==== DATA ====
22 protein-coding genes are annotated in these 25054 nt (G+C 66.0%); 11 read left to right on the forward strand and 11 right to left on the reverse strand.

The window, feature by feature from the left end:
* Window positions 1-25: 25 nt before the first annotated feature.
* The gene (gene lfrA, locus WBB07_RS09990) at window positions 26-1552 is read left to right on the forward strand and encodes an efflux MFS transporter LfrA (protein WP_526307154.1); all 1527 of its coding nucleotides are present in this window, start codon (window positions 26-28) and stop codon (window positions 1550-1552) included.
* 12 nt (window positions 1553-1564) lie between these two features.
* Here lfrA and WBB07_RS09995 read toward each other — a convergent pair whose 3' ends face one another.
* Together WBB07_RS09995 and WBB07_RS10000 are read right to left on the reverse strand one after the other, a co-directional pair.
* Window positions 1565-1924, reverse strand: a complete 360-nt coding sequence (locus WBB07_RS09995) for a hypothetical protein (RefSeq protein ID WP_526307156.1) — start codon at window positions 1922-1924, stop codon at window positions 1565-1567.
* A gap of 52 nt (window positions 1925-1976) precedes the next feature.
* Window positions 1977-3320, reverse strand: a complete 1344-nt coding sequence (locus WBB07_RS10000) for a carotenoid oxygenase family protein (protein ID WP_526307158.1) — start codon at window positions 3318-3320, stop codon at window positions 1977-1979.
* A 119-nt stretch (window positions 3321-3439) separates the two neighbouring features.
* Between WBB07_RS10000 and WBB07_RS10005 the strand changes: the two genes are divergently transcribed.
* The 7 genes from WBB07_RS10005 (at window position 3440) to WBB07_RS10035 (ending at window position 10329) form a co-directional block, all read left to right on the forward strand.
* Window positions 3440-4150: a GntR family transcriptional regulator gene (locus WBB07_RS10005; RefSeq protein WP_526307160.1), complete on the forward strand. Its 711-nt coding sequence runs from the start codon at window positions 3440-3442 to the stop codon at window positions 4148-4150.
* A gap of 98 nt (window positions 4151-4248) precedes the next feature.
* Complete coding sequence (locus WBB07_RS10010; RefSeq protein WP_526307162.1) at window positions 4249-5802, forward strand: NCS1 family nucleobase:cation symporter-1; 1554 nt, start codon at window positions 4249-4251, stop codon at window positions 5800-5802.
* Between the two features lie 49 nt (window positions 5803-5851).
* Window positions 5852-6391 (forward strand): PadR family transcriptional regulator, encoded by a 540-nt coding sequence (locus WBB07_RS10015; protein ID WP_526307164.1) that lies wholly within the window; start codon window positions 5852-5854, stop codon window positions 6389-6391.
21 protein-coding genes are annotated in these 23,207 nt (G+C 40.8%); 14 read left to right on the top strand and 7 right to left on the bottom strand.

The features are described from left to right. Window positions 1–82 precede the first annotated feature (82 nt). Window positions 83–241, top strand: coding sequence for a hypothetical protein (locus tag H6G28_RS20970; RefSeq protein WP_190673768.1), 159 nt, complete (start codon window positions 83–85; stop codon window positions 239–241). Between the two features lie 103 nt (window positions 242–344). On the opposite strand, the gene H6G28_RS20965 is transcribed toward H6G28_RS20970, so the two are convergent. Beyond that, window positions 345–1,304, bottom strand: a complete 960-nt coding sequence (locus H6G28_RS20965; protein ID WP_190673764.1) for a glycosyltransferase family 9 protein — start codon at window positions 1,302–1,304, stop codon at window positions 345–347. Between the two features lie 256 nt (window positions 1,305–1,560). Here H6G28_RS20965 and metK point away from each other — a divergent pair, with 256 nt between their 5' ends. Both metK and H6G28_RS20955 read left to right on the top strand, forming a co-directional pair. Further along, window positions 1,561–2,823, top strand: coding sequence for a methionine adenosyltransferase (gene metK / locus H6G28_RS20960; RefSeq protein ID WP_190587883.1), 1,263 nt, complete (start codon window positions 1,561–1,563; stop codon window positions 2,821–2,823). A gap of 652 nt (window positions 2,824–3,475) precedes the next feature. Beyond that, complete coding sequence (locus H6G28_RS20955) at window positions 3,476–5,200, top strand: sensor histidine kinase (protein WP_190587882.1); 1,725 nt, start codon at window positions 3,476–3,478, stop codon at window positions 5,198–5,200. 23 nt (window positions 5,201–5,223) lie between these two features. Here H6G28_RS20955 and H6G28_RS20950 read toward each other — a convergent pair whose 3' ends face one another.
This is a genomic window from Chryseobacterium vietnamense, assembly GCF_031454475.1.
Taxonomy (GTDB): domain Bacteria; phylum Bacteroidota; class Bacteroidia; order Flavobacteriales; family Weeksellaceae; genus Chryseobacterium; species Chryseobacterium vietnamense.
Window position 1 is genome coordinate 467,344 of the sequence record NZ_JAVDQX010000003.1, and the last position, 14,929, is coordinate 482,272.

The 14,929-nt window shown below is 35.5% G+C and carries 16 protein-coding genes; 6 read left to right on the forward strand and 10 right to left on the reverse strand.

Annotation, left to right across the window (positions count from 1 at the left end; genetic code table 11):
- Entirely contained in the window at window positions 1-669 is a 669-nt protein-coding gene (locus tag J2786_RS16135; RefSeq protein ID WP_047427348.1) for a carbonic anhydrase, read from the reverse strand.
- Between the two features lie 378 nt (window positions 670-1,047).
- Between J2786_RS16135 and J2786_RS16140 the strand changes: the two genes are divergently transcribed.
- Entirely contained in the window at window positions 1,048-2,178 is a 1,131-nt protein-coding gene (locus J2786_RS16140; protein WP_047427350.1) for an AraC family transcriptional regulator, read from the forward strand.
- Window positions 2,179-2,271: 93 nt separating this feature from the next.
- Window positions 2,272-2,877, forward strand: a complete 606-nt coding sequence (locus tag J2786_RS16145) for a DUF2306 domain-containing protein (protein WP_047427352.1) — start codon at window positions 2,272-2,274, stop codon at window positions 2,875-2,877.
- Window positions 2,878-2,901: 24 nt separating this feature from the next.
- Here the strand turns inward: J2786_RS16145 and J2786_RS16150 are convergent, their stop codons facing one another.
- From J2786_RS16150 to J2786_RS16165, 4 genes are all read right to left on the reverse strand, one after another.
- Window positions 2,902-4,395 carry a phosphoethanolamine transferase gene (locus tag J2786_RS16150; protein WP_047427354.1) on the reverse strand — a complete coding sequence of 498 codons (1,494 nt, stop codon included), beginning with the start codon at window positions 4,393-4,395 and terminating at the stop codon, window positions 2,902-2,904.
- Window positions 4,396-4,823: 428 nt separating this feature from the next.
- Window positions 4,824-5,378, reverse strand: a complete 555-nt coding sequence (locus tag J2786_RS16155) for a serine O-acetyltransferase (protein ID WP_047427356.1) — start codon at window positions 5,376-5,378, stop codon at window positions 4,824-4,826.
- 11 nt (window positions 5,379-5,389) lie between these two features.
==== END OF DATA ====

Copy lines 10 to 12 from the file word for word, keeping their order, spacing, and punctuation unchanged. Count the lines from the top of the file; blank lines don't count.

* Window positions 1977-3320, reverse strand: a complete 1344-nt coding sequence (locus WBB07_RS10000) for a carotenoid oxygenase family protein (protein ID WP_526307158.1) — start codon at window positions 3318-3320, stop codon at window positions 1977-1979.
* A 119-nt stretch (window positions 3321-3439) separates the two neighbouring features.
* Between WBB07_RS10000 and WBB07_RS10005 the strand changes: the two genes are divergently transcribed.